Packaging giant Menasha definitely has "This End Up." Founded in 1849 as a woodenware business, the holding company now manufactures packaging and paperboard, returnable materials-handling systems, product labels, and promotional materials, as well as offers logistics and marketing services. Its subsidiaries include Menasha Packaging (corrugated packaging and point-of-purchase displays), ORBIS Corporation (plastic reusable packaging), and LeveragePoint Media (in-store promotional services). Menasha also has investments in other manufacturing companies. Descendants of founder Elisha Smith own a majority of Menasha.
In 2011 Menasha agreed to sell one of its subsidiaries, Cortegra Group (pharmaceutical labeling and packaging), to UK-based consumer packaging manufacturer Chesapeake Ltd. The deal, which expands Chesapeake's Pharmaceutical and Healthcare Packaging unit's US footprint, marks the end of pharmaceutical packaging manufacturing for Menasha.
The privately held packager focuses on product development for a diverse group of niche markets to fuel its revenues. Even though the packaging industry has declined, Menasha has managed to increase its volume for the last four years. Menasha's investment in improving its manufacturing capacity -- it has pumped money into capital investments at its Neenah Printing and Menasha PrePrint divisions -- and garnering industry recognition has helped it win new customers, primarily in the US.
The company, while it distributes in Canada, China, Mexico, Singapore, and some countries in Europe, still does not have the global presence that its competitors have. Menasha derives the majority of its revenues from the US. To make up for a more modest global market share, the company has made a number of domestic acquisitions to bulk up its core operating units. The purchase of Norseman Plastics in 2008 opened the door to the world of plastic reusable containers, trays, bins, and pallets, used in bakery, beverage, meat processing, agriculture, and waste collection, notably in Canada. Norseman also brought manufacturing and warehouse capacity in Canada and the US.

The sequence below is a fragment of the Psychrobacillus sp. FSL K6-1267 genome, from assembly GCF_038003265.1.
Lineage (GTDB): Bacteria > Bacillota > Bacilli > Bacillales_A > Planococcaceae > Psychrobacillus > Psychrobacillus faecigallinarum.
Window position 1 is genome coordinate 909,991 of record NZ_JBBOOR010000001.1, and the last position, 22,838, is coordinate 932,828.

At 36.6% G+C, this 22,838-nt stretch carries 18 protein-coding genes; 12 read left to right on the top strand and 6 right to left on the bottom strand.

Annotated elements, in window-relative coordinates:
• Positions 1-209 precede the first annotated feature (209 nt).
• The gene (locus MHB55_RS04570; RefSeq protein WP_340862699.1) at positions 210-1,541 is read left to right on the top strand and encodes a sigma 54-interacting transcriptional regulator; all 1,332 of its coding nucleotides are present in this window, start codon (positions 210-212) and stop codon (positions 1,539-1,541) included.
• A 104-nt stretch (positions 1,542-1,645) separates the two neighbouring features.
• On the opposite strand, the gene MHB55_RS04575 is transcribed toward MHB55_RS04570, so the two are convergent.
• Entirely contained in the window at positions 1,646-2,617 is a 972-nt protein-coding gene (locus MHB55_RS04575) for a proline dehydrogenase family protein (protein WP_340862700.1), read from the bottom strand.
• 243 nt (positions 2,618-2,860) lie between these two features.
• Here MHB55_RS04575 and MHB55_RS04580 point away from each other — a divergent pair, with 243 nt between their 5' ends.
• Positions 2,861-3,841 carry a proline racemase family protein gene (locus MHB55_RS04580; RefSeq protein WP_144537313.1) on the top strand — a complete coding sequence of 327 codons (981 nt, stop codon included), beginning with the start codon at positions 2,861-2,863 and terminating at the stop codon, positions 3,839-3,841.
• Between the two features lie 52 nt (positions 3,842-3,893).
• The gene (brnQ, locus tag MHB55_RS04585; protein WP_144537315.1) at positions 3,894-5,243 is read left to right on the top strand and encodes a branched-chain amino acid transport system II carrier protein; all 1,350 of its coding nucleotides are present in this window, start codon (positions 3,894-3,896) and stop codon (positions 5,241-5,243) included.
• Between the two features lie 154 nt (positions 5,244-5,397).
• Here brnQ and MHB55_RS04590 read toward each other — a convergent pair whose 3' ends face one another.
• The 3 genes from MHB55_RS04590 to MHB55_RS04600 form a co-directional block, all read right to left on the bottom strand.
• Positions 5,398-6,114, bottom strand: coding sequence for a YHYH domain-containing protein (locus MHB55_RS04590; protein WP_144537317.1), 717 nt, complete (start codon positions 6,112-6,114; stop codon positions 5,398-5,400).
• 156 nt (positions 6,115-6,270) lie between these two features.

In addition to acquisitions, Menasha keeps its innovative offerings rolling hot off the press. Its largest operating unit, Menasha Packaging, introduced a retail display roller base coupled with a customized Pack 'N' Stack display. The company utilizes radio frequency identification (RFID) tracking for perishable produce containers through its ORBIS unit, which makes a slew of new products, including a powertrain pallet for carmakers, high-tech totes for distribution and automated storage and retrieval systems, and a bulk container specialized for beverages. Its LeveragePoint Media unit created a point-of-sale initiative for a large prescription company. These sorts of acquisitions help to distinguish the packager from its rivals.
Menasha's leadership turned a new page in 2009. The company appointed James Kotek as its president and CEO in 2009; he succeeded Arthur Huge, who retired. Kotek has served as president of ORBIS, Menasha's second-largest operating division, and drove two of the company's largest acquisitions, Norseman Plastics and LINPAC Group's North American material handling business in 2006. – less